taste for

*taste for something

a desire for a particular food, drink, or experience. (Typically: get ~; have ~; give some-one ~; acquire ~.) The Smiths have a taste for adventure and take exotic vacations. When she was pregnant, Mary often had a taste for pickles.
See also: taste
References in classic literature ?
What a pity it is, Elinor," said Marianne, "that Edward should have no taste for drawing.
I shall not lose you so soon, and Edward will have greater opportunity of improving that natural taste for your favourite pursuit which must be so indispensably necessary to your future felicity.
The point is," I concluded my sermon, "that it is the accessibility of alcohol that has given me my taste for alcohol.
I read back in my life and saw how the accessibility of alcohol had given me the taste for it.
Thus perceiving a taste for a certain modern style of poetry in my companion, I bethought me of a poem which I had written on the roadside a few days before, and which, I confess, I was eager to confide to some sympathetic ear.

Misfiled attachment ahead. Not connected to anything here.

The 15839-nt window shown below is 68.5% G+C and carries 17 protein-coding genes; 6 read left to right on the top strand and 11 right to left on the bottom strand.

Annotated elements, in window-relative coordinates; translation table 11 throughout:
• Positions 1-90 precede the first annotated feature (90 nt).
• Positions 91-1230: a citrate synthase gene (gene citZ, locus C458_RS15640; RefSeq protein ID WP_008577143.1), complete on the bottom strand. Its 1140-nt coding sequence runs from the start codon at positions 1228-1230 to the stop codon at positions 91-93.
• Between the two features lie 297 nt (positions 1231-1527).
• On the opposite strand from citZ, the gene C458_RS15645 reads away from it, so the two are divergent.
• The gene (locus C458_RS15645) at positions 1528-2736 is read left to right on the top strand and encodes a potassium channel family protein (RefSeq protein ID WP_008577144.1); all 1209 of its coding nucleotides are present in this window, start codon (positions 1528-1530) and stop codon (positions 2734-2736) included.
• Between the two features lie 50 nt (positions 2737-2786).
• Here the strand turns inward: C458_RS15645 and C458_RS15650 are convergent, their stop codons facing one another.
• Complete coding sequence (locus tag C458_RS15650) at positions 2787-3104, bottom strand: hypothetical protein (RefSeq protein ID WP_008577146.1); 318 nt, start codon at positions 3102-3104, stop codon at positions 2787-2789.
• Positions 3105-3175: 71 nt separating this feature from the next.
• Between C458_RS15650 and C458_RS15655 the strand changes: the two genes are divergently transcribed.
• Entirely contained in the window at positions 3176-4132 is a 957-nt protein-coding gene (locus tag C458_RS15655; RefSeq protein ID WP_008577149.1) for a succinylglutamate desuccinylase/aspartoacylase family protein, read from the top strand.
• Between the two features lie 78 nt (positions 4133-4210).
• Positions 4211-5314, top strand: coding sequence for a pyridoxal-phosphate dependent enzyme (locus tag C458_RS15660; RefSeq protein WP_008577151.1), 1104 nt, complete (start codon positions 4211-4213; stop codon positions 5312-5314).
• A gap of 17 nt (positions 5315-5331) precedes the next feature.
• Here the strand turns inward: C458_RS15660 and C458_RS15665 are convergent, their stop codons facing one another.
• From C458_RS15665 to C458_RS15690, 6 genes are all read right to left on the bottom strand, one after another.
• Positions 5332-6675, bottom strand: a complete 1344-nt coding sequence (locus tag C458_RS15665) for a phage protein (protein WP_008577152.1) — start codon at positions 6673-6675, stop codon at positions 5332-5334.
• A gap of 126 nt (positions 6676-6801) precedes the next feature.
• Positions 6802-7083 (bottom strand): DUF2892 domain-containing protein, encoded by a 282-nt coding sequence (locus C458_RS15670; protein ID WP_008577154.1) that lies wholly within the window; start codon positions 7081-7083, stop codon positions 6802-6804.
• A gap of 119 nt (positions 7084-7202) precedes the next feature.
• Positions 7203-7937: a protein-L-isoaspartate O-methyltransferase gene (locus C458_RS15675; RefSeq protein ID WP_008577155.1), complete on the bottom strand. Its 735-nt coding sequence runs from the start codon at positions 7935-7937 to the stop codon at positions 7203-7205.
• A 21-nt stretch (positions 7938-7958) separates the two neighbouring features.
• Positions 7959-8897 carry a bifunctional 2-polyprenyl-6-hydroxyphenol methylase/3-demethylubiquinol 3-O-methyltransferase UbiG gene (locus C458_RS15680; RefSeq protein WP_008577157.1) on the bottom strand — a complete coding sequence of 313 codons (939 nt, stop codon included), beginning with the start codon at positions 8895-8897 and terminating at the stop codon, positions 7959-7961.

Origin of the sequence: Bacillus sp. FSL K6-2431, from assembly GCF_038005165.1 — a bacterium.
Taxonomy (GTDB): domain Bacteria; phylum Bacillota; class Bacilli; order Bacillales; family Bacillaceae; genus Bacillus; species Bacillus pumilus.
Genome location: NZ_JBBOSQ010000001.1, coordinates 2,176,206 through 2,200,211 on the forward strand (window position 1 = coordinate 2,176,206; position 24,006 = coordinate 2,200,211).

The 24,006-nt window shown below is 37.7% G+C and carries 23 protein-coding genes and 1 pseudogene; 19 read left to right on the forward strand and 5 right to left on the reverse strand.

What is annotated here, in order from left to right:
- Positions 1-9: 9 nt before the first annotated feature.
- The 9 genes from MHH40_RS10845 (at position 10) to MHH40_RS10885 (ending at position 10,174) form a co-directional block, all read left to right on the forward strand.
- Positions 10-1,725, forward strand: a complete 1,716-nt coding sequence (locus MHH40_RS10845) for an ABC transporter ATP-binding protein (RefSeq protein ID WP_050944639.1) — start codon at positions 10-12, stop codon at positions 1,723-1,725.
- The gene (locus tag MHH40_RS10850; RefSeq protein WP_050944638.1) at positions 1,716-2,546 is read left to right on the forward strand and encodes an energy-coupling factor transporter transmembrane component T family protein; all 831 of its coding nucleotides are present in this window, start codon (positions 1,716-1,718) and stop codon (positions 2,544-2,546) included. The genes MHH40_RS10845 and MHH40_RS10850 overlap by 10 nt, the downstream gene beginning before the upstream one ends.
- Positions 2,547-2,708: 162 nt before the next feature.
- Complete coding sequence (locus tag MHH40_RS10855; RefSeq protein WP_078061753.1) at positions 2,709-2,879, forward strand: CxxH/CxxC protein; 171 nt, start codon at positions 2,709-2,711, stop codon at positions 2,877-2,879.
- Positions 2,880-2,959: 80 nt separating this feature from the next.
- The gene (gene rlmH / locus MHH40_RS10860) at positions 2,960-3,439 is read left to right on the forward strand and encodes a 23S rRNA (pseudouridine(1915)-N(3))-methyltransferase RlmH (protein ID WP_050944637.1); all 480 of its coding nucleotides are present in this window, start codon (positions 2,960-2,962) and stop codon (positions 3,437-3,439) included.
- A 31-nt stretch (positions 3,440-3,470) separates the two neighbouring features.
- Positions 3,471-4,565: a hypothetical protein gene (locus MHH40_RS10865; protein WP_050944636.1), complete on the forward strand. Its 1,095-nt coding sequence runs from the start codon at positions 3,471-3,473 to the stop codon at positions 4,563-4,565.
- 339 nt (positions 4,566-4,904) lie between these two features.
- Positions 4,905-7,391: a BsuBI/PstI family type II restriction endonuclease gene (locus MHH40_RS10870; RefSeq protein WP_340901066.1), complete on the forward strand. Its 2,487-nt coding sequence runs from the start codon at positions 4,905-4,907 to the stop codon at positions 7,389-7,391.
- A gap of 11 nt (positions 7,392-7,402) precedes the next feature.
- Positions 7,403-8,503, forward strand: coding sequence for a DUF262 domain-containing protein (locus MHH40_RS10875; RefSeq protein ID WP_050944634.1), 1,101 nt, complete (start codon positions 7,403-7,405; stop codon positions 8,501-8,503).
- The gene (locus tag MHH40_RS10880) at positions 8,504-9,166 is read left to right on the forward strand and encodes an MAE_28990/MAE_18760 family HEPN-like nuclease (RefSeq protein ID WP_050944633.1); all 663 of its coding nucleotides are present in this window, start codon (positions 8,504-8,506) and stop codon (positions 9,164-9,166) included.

All meat tasted alike to him, for his taste for meat was one of the vanished pleasures in the limbo of memory.
He considered his disposition as of the sort which must suffer heavily, uniting very strong feelings with quiet, serious, and retiring manners, and a decided taste for reading, and sedentary pursuits.
A CHANGE in your taste for sugar, caffeine, alcohol and carbs can take away the appetite.
We know that the human tongue can detect five tastes -- sweet, salt, sour, bitter and umami (a taste for identifying protein rich foods).
In the eyes of reformers, those who over-indulged their taste for sweets or who did so in inappropriate circumstances not only risked their health; they flouted important social conventions as well.
Those of you with a taste for building supplies still have a nice selection to choose from.
Wishing to capitalize on the fact that 80% of Americans are not willing to sacrifice taste for more healthful, less flavorful foods (Source: InsightExpress), Culinova sought out a manufacturing partner that understands the importance of taste.
While genetics may guide your preferences, exposure to various kinds of foods also helps develop a taste for new delicacies.
In contrast, repeated electric shocks to their feet did not diminish rats' taste for sweetened water.
Toward end of cooking rice, taste for consistency; it should be firm but not crunchy.